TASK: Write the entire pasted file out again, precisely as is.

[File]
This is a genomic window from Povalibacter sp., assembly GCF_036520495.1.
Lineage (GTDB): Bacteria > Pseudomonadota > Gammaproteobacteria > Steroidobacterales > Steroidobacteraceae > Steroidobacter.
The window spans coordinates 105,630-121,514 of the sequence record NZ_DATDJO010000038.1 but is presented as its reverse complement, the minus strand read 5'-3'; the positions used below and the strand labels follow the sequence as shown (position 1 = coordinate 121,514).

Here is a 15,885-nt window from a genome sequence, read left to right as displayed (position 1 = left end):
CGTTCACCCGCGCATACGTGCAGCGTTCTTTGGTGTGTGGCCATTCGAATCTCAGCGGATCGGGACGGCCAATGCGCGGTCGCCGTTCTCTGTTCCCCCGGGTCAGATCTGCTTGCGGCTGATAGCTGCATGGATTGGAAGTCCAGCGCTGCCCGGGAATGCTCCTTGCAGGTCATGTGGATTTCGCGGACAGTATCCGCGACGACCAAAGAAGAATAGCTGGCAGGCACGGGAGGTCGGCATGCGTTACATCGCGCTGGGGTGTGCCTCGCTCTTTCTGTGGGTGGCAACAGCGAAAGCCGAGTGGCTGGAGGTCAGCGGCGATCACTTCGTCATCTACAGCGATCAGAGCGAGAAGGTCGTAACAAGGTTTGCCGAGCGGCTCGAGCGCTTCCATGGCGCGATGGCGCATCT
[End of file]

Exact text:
This is a genomic window from Povalibacter sp., assembly GCF_036520495.1.
Lineage (GTDB): Bacteria > Pseudomonadota > Gammaproteobacteria > Steroidobacterales > Steroidobacteraceae > Steroidobacter.
The window spans coordinates 105,630-121,514 of the sequence record NZ_DATDJO010000038.1 but is presented as its reverse complement, the minus strand read 5'-3'; the positions used below and the strand labels follow the sequence as shown (position 1 = coordinate 121,514).

Here is a 15,885-nt window from a genome sequence, read left to right as displayed (position 1 = left end):
CGTTCACCCGCGCATACGTGCAGCGTTCTTTGGTGTGTGGCCATTCGAATCTCAGCGGATCGGGACGGCCAATGCGCGGTCGCCGTTCTCTGTTCCCCCGGGTCAGATCTGCTTGCGGCTGATAGCTGCATGGATTGGAAGTCCAGCGCTGCCCGGGAATGCTCCTTGCAGGTCATGTGGATTTCGCGGACAGTATCCGCGACGACCAAAGAAGAATAGCTGGCAGGCACGGGAGGTCGGCATGCGTTACATCGCGCTGGGGTGTGCCTCGCTCTTTCTGTGGGTGGCAACAGCGAAAGCCGAGTGGCTGGAGGTCAGCGGCGATCACTTCGTCATCTACAGCGATCAGAGCGAGAAGGTCGTAACAAGGTTTGCCGAGCGGCTCGAGCGCTTCCATGGCGCGATGGCGCATCT